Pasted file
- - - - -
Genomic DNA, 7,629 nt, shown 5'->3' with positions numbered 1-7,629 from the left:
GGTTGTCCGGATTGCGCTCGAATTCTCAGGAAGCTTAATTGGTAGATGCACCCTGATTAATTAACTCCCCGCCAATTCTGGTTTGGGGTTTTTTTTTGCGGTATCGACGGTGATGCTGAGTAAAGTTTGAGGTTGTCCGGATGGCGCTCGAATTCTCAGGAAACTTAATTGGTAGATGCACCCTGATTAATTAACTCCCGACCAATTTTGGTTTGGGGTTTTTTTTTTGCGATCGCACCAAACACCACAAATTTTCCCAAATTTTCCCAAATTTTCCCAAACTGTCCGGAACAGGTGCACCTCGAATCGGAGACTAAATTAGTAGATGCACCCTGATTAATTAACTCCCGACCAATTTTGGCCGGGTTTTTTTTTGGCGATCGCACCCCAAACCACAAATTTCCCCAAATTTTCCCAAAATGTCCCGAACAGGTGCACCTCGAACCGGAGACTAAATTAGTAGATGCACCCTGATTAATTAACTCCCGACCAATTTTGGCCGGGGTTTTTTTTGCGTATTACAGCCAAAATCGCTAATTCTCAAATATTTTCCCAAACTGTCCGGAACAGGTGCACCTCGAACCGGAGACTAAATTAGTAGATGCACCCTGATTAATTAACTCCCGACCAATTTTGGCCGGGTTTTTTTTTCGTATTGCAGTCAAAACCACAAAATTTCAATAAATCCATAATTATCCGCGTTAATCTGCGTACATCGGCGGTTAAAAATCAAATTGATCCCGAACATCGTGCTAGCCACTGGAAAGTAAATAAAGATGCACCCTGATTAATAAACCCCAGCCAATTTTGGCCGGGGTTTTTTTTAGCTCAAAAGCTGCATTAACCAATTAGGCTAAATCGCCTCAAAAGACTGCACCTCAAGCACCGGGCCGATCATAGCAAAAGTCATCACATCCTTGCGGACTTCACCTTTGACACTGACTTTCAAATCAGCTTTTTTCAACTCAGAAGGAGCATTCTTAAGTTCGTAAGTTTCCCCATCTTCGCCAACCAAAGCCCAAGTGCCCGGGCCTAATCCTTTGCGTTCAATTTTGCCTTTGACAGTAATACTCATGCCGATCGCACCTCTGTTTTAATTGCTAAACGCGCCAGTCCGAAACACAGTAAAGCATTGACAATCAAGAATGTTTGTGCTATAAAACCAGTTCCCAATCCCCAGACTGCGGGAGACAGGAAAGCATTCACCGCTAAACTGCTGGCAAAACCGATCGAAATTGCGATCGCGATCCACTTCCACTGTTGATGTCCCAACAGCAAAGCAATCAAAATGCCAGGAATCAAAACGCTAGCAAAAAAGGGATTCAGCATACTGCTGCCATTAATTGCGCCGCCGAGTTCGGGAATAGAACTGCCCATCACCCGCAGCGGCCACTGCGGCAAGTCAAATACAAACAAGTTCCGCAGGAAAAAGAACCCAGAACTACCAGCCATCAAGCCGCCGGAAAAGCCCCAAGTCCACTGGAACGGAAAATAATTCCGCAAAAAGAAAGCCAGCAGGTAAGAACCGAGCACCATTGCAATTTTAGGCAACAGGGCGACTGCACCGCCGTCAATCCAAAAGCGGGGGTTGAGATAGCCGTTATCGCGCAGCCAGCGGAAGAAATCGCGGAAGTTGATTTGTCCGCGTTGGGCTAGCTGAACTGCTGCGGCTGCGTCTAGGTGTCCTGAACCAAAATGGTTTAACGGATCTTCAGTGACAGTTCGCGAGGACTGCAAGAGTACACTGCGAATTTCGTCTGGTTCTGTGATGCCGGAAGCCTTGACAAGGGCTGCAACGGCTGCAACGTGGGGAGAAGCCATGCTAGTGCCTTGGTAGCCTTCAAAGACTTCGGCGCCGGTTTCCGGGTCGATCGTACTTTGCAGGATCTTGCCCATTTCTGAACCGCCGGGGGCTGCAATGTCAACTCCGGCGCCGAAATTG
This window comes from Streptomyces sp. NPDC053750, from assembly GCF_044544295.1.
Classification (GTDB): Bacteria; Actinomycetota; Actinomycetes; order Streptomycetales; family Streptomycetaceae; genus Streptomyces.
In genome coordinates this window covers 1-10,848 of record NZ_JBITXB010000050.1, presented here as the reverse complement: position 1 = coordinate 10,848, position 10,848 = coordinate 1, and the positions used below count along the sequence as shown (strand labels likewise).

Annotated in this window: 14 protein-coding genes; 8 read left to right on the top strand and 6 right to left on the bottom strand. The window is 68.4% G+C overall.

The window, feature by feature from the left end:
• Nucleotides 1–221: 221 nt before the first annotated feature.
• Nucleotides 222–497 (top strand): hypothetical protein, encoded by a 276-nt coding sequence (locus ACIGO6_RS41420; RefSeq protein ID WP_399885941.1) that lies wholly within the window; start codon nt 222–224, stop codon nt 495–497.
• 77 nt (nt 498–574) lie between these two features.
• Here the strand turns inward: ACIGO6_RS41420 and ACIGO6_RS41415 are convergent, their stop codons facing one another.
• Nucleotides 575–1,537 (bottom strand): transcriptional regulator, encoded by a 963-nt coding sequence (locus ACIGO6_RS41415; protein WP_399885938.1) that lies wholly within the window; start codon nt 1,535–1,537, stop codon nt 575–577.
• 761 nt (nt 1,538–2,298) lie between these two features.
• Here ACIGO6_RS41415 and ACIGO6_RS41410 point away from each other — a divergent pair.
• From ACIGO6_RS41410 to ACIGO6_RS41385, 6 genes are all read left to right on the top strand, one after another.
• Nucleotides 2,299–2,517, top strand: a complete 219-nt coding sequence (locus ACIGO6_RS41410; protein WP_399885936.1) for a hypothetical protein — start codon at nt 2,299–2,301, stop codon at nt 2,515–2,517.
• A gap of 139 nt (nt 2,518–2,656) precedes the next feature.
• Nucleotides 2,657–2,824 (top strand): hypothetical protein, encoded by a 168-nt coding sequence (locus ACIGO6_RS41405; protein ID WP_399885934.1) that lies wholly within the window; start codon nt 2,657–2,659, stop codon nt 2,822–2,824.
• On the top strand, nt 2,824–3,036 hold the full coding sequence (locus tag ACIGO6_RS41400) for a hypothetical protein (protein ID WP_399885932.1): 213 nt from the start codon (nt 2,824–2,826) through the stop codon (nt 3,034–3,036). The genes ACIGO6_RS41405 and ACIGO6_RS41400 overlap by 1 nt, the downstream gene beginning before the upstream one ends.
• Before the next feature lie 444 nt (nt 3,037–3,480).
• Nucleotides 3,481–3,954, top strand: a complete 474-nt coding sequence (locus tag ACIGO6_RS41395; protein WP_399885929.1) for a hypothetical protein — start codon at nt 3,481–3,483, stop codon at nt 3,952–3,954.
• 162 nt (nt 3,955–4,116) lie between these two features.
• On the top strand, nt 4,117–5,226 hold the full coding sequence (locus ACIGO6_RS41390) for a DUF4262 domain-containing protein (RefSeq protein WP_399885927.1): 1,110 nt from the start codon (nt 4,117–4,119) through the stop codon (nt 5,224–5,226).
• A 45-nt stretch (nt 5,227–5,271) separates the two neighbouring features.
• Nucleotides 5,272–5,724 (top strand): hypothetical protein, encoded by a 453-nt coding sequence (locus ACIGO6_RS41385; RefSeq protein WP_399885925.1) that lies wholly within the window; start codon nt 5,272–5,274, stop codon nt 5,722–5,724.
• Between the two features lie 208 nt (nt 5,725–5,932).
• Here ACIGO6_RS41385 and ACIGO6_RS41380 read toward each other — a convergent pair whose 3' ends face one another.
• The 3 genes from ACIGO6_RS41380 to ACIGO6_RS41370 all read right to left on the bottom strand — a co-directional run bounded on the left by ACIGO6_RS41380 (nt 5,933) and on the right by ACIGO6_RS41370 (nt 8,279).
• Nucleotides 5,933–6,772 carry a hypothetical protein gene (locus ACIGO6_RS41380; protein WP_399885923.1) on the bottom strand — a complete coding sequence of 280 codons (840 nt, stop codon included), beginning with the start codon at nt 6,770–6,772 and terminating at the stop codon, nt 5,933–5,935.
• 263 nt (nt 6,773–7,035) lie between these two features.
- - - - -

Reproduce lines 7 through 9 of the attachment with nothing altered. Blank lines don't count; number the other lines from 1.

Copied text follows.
The window, feature by feature from the left end:
• Nucleotides 1–221: 221 nt before the first annotated feature.
• Nucleotides 222–497 (top strand): hypothetical protein, encoded by a 276-nt coding sequence (locus ACIGO6_RS41420; RefSeq protein ID WP_399885941.1) that lies wholly within the window; start codon nt 222–224, stop codon nt 495–497.